became a very important area of research immediately following the Human Genome Project and it
was the realization that we are just, as a species, this small, teeny, little, insignificant
twig in a very sophisticated, complicated tree of biological innovation just across
the mammals and the vertebrates. And the genome project recognized this and we, in parallel
with sequencing the human genome, other species had been selected for genome sequencing and
exactly for that purpose. But these had been mostly biological systems such as mouse and
rat and so forth that had been used as laboratory models and saw the importance. But we recognized
that it was actually to fully harness the power of evolutionized notebooks and to truly
take advantage of these lessons that Darwin has taught us that we need a statistical power
to be able to go in and look at lots and lots and lots of species’ genomes and be able to
figure out what has and has not changed over tens of millions of years of evolutionary
time. And to do so you wanted to sample many different branches, not just ones you were
interested in; you actually wanted all different branches across the phylogenetic tree of mammals.
And in fact, that’s exactly what has taken place. And fast forwarding lots of studies had been
done in order to sort of accomplish the kinds of comparative genomic studies that were of
interest. Upwards of 30 million species have now had their complete genomes sequenced.
Among a huge literature that you could find, I would just point to this recent paper that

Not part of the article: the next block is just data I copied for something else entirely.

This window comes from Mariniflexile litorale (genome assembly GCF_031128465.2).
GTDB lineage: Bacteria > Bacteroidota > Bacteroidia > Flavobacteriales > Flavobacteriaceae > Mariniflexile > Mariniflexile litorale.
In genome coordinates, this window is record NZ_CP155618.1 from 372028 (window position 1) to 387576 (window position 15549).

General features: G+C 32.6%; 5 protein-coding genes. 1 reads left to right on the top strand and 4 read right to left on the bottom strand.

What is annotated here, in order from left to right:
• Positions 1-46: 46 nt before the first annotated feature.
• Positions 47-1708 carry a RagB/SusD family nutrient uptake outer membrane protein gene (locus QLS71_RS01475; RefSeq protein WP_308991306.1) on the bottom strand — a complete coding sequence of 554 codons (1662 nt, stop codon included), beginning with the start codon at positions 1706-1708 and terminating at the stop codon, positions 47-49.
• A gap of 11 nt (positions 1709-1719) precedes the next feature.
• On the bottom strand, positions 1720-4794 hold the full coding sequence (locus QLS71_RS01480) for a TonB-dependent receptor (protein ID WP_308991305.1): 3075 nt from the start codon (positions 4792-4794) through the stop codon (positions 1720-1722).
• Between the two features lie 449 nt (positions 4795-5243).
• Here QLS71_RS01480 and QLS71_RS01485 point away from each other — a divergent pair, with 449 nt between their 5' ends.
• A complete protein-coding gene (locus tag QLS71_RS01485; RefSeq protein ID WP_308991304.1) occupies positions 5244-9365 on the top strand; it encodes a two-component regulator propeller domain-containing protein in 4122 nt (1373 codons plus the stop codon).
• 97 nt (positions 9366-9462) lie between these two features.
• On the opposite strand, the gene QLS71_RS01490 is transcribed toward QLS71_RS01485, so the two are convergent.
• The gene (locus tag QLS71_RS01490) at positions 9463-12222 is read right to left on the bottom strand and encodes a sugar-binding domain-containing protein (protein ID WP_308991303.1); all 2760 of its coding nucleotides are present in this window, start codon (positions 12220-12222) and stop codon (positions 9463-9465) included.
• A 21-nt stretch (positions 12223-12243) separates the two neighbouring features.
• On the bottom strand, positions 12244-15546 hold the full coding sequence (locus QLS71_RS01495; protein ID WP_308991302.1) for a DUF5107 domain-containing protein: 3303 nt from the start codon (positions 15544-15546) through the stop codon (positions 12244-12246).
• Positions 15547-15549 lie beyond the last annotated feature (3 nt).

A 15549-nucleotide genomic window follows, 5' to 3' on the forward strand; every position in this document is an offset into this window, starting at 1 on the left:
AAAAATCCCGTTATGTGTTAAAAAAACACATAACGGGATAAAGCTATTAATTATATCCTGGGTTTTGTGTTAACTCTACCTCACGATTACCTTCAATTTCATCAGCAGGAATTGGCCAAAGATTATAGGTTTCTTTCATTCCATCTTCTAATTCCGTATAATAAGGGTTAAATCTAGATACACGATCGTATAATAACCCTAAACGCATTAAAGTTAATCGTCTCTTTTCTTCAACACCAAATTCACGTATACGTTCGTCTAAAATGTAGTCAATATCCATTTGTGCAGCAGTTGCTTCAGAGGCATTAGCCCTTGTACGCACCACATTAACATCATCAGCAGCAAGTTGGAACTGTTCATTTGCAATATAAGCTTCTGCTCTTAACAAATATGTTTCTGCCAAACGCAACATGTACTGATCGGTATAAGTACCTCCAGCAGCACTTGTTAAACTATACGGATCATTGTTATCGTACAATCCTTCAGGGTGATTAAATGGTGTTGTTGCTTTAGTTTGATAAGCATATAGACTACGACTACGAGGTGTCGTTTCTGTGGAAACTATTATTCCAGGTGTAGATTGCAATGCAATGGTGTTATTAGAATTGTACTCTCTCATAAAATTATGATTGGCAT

came out in Nature describing what I think is the most robust analyses so far across
as many species and this equates 29 million species. And with that has come tremendous
insights about the most highly conserved parts of the human genome based upon analyses of
many different mammals. What has that taught us, in terms of just sheer numbers? If you
look at the human genome, what is this now teaching us? Well, what we now have tremendously
good data for is something like about five percent of the human genome is constrained,
evolutionary conserved across virtually all mammals. So about five percent of our three
billion letters are constrained at such a high degree across so many different species
that are widely separated in evolution, that they’ve almost for certain going to be biologically
important. Evolution just would’ve never tolerated to keep them the same if it wasn’t for the
fact that they were evolutionarily important. Now that’s still a lot of bases, that’s about
150 million bases as a minimum that we’re going to need to really understand at a biological
level and it’s probably a lower bound and there’s lots of reasons I can give you, it’s
probably not five percent, it’s probably higher than that. But it’s on that sort of order
of magnitude to keep that in mind. Well, what have we learned? What’s consuming that five
percent? Is most of it protein coding? Small part nine coding or is it just the opposite? Well we have a pretty good inventory of our
protein coding parts of our genome, the yellow stuff. And we now know that only constitutes
about one and a half percent of our genome encodes for protein. So out of that five percent
that’s incredibly conserved, only about one and a half percent, in other words five — of
the five percent, one and a half percent across the whole genome is protein coding. Now that
corresponds to something on the order of 20,000, genes you can argue a little about what the
exact number is but that’s about what it’s looking like. But of course we make many,
many more than 20,000 proteins because of all the different alternate splicing that
goes on with, across different mRNAs and meanwhile there’s lots of different ways we decorate
our proteins in terms of post-translational modifications. Where we as a species get our complexity is
not in our gene number; it’s what we do with every gene. That’s why we’re more complicated
than a lot of other organisms that have smaller genomes, similar gene counts but are just
not as complicated: they don’t know PowerPoint for example and we know PowerPoint and so
that’s [unintelligible]. We do a lot more with every gene than they do. Well, wait a second. If five percent is important